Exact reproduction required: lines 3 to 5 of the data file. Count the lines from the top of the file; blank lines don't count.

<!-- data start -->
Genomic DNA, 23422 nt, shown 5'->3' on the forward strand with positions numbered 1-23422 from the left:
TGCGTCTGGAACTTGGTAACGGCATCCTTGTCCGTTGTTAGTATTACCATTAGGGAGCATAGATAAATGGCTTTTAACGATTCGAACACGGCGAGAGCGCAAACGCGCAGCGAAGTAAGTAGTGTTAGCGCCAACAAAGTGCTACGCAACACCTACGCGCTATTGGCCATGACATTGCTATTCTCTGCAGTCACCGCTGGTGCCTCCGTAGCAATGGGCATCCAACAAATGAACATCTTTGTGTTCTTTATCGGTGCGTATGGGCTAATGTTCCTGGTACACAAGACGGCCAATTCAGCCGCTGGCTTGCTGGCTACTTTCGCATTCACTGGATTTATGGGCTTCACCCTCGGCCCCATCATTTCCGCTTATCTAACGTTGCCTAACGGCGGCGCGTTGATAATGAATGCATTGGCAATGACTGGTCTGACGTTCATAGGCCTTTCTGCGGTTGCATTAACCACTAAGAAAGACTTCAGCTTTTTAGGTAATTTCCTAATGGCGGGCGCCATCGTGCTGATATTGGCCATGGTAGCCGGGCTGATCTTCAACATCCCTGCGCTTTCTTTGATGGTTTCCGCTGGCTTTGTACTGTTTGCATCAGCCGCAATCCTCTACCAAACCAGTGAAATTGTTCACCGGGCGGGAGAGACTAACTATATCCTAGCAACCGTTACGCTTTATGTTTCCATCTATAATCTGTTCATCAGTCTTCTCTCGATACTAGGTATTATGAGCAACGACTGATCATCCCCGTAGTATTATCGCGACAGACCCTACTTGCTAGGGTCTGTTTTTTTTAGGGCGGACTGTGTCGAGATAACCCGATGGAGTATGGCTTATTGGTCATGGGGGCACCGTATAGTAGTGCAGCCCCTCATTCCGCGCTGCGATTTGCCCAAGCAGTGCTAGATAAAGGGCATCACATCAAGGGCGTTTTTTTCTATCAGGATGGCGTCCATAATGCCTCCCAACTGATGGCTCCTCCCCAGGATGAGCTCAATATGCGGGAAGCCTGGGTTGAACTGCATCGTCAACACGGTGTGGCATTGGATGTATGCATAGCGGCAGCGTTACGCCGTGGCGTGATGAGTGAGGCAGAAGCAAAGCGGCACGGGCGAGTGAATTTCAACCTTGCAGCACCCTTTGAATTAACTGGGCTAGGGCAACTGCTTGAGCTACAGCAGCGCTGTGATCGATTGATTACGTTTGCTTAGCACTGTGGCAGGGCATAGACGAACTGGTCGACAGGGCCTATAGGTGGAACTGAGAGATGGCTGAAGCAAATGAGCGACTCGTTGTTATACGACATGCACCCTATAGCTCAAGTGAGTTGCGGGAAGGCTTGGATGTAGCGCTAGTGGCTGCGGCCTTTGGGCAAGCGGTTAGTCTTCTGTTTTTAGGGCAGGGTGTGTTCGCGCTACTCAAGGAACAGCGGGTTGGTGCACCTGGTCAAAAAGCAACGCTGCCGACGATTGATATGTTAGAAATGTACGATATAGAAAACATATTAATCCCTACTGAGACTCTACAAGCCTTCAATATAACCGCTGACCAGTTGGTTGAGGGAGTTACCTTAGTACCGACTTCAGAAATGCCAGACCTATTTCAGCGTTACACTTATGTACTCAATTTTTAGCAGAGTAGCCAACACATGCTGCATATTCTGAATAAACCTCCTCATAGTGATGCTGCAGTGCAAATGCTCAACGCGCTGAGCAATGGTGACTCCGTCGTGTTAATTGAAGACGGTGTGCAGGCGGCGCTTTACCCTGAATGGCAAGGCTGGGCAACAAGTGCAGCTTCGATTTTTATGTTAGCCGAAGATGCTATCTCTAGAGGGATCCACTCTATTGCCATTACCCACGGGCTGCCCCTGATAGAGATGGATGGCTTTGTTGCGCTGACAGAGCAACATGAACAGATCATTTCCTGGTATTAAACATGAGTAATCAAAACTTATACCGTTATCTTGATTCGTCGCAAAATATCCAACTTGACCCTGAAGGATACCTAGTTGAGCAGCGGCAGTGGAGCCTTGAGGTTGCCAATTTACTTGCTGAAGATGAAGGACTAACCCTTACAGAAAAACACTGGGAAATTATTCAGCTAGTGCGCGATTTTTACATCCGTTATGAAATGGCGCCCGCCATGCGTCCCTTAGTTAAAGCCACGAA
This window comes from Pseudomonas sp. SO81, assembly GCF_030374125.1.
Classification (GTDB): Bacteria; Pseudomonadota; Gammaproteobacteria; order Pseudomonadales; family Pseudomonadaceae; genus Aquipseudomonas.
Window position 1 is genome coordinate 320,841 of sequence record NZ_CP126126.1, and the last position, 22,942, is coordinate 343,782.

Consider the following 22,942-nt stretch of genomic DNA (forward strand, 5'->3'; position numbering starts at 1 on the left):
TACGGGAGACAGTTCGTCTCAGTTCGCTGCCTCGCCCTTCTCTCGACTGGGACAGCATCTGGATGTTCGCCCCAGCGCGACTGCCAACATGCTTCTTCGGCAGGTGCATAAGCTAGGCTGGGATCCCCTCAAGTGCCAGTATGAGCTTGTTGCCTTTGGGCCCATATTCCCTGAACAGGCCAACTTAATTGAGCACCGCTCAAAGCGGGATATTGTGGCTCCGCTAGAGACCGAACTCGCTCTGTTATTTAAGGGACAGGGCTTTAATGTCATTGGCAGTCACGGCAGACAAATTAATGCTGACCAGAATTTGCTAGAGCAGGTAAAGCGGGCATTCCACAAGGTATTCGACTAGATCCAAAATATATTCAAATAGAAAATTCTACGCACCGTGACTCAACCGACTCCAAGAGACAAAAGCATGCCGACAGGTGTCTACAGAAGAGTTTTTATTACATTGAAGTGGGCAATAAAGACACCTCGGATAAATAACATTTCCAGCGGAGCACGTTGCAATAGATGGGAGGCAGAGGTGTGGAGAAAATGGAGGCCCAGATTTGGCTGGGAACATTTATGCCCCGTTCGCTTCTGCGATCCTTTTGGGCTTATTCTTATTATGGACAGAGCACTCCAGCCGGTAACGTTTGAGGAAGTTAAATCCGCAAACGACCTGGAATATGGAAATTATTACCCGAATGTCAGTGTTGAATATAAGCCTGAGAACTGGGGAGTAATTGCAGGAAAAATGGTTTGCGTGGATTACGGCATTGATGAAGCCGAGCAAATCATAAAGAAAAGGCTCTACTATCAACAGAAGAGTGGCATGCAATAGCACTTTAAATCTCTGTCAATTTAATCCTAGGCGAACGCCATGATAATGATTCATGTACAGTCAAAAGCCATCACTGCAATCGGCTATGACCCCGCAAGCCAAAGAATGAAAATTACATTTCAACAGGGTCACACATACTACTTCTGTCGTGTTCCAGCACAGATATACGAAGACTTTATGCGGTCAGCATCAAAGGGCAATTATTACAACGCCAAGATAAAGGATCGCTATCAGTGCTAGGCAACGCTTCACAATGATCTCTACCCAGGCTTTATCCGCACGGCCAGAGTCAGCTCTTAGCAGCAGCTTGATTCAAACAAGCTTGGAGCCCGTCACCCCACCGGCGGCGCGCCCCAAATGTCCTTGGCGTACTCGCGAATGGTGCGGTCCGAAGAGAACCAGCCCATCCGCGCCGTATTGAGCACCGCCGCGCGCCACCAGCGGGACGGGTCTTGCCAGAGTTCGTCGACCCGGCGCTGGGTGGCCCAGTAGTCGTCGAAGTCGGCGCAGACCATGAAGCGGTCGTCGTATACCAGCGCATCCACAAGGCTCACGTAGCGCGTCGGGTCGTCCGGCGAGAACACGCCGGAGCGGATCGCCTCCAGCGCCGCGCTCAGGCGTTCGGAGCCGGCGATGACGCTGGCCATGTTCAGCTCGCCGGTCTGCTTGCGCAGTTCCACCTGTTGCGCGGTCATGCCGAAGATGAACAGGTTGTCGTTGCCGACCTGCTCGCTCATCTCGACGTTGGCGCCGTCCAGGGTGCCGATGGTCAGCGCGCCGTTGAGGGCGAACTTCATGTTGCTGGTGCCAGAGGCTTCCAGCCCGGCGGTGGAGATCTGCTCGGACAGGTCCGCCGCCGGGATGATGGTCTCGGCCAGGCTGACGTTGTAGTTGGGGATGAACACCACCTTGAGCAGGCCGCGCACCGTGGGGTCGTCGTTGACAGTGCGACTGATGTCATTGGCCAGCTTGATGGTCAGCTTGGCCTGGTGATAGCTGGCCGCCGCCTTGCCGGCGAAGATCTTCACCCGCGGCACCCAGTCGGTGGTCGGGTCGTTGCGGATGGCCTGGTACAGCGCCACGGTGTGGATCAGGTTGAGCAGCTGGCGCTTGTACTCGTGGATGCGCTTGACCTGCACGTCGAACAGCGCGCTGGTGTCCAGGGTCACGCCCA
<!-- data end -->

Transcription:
This window comes from Pseudomonas sp. SO81, assembly GCF_030374125.1.
Classification (GTDB): Bacteria; Pseudomonadota; Gammaproteobacteria; order Pseudomonadales; family Pseudomonadaceae; genus Aquipseudomonas.
Window position 1 is genome coordinate 320,841 of sequence record NZ_CP126126.1, and the last position, 22,942, is coordinate 343,782.